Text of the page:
The recording was taken by an unidentified local who was engaged in, and recording, another discussion at the time of the shooting, the man’s attorney Lopa Blumenthal told CNN.
The outlet’s Don Lemon said that “CNN cannot independent verify the authenticity of this tape,” noting that they “reached out to the FBI for confirmation of their interview with the Ferguson resident who says he made the recording.”
Paul Ginsberg, an expert on audio forensics, said he heard 10 shots on the recording, first a series of six, then four more.
Blumenthal said the pause between the sixth and seventh shots fired could figure as key evidence into the ongoing investigation of the incident.
"I was very concerned about that pause ... because it's not just the number of gunshots, it's how they're fired,” Blumenthal, said the FBI has perused the recordings, told CNN. “And that has a huge relevance on how this case might finally end up."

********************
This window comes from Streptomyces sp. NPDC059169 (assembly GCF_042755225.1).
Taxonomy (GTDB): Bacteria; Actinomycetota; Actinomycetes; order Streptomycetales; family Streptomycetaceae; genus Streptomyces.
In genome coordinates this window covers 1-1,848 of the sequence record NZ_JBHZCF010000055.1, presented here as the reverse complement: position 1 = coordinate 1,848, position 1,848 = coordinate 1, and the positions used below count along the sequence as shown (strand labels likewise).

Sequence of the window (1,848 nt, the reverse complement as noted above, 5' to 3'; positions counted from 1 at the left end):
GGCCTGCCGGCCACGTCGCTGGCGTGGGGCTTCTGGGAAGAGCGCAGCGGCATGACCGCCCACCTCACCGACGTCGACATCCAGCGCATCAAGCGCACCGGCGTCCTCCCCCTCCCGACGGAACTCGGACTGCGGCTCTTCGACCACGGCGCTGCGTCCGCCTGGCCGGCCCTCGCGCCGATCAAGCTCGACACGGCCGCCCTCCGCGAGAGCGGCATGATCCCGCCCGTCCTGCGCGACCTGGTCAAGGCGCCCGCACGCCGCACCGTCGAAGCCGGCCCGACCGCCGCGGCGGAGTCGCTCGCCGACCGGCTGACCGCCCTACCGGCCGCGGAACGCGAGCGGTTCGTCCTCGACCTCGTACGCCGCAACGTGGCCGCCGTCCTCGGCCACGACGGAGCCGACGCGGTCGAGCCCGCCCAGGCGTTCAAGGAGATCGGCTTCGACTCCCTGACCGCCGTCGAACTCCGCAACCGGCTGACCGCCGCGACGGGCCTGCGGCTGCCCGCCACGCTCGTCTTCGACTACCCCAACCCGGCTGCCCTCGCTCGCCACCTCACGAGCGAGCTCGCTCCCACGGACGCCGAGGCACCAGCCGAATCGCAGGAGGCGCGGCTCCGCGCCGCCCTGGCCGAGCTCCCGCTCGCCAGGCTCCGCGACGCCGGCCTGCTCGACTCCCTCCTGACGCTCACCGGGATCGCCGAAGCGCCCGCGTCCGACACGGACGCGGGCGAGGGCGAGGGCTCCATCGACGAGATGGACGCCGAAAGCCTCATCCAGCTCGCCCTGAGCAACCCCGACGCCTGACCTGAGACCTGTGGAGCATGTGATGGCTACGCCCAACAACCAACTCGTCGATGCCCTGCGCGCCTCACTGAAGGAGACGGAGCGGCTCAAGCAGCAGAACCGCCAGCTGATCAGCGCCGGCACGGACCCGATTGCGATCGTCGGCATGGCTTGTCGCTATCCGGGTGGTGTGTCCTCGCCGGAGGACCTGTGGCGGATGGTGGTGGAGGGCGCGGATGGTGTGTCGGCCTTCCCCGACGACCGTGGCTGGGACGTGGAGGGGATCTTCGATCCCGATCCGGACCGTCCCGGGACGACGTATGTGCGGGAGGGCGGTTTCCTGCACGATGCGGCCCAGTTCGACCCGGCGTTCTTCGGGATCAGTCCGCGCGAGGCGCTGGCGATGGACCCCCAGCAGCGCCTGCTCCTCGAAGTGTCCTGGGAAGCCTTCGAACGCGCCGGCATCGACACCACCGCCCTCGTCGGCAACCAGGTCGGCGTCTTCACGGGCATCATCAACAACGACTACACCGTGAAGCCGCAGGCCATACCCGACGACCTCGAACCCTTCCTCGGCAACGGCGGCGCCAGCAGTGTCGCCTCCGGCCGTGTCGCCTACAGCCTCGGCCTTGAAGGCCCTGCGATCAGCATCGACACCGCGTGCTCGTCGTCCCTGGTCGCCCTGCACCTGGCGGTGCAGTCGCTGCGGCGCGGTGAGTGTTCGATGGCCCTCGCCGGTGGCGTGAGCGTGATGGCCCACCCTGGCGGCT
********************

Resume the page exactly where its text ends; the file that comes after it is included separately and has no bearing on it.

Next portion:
Brown was fatally shot by police officer Darren Wilson, triggering more than a week of rioting in the St. Louis suburb of Ferguson, and bringing race relations to the forefront of the country’s consciousness. Wilson’s actions in the deadly incident remain under scrutiny from both a grand jury and federal investigators.
Brown, who recently graduated high school, was buried Monday at St. Louis’ Friendly Temple Missionary Baptist Church in a closed casket funeral attended by more than 4,500 people including the Rev. Al Sharpton, the Rev. Jesse Jackson, Spike Lee, Sean Combs and Trayvon Martin’s parents.
"We're not anti-police — we respect police,” Sharpton said at the proceedings. “But those police that are wrong need to be dealt with just like those in our community that are wrong need to be dealt with.”
Politicians such as Missouri Sen. Claire McCaskill and Rep. William Lacy Clay also were in the pews on the somber day.
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